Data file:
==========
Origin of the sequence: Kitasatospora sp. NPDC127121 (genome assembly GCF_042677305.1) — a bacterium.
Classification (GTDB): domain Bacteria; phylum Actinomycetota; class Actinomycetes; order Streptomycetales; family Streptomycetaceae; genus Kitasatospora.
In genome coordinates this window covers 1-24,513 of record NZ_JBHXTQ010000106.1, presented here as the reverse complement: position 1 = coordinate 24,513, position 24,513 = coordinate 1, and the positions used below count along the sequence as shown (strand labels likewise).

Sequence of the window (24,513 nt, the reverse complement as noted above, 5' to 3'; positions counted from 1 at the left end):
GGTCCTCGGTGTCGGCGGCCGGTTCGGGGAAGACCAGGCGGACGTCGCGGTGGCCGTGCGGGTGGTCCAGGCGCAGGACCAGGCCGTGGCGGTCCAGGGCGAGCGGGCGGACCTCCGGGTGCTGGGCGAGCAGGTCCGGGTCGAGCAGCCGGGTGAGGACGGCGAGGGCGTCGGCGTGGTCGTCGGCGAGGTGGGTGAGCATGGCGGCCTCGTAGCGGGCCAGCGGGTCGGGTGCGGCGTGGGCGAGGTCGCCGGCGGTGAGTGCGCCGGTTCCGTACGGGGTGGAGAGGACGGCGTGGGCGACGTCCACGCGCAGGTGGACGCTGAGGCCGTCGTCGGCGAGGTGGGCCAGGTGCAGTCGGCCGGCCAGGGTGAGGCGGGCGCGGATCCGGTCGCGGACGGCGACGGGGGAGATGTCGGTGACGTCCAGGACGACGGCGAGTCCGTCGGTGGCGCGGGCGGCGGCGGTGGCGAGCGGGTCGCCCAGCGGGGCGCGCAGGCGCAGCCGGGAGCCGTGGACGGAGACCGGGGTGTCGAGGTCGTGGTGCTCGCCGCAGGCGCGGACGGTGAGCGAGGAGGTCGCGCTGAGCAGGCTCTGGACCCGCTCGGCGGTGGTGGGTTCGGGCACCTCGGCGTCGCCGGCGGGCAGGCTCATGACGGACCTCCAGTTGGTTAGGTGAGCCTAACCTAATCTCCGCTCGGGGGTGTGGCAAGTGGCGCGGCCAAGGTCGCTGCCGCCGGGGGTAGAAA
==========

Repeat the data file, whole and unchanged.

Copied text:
Origin of the sequence: Kitasatospora sp. NPDC127121 (genome assembly GCF_042677305.1) — a bacterium.
Classification (GTDB): domain Bacteria; phylum Actinomycetota; class Actinomycetes; order Streptomycetales; family Streptomycetaceae; genus Kitasatospora.
In genome coordinates this window covers 1-24,513 of record NZ_JBHXTQ010000106.1, presented here as the reverse complement: position 1 = coordinate 24,513, position 24,513 = coordinate 1, and the positions used below count along the sequence as shown (strand labels likewise).

Sequence of the window (24,513 nt, the reverse complement as noted above, 5' to 3'; positions counted from 1 at the left end):
GGTCCTCGGTGTCGGCGGCCGGTTCGGGGAAGACCAGGCGGACGTCGCGGTGGCCGTGCGGGTGGTCCAGGCGCAGGACCAGGCCGTGGCGGTCCAGGGCGAGCGGGCGGACCTCCGGGTGCTGGGCGAGCAGGTCCGGGTCGAGCAGCCGGGTGAGGACGGCGAGGGCGTCGGCGTGGTCGTCGGCGAGGTGGGTGAGCATGGCGGCCTCGTAGCGGGCCAGCGGGTCGGGTGCGGCGTGGGCGAGGTCGCCGGCGGTGAGTGCGCCGGTTCCGTACGGGGTGGAGAGGACGGCGTGGGCGACGTCCACGCGCAGGTGGACGCTGAGGCCGTCGTCGGCGAGGTGGGCCAGGTGCAGTCGGCCGGCCAGGGTGAGGCGGGCGCGGATCCGGTCGCGGACGGCGACGGGGGAGATGTCGGTGACGTCCAGGACGACGGCGAGTCCGTCGGTGGCGCGGGCGGCGGCGGTGGCGAGCGGGTCGCCCAGCGGGGCGCGCAGGCGCAGCCGGGAGCCGTGGACGGAGACCGGGGTGTCGAGGTCGTGGTGCTCGCCGCAGGCGCGGACGGTGAGCGAGGAGGTCGCGCTGAGCAGGCTCTGGACCCGCTCGGCGGTGGTGGGTTCGGGCACCTCGGCGTCGCCGGCGGGCAGGCTCATGACGGACCTCCAGTTGGTTAGGTGAGCCTAACCTAATCTCCGCTCGGGGGTGTGGCAAGTGGCGCGGCCAAGGTCGCTGCCGCCGGGGGTAGAAA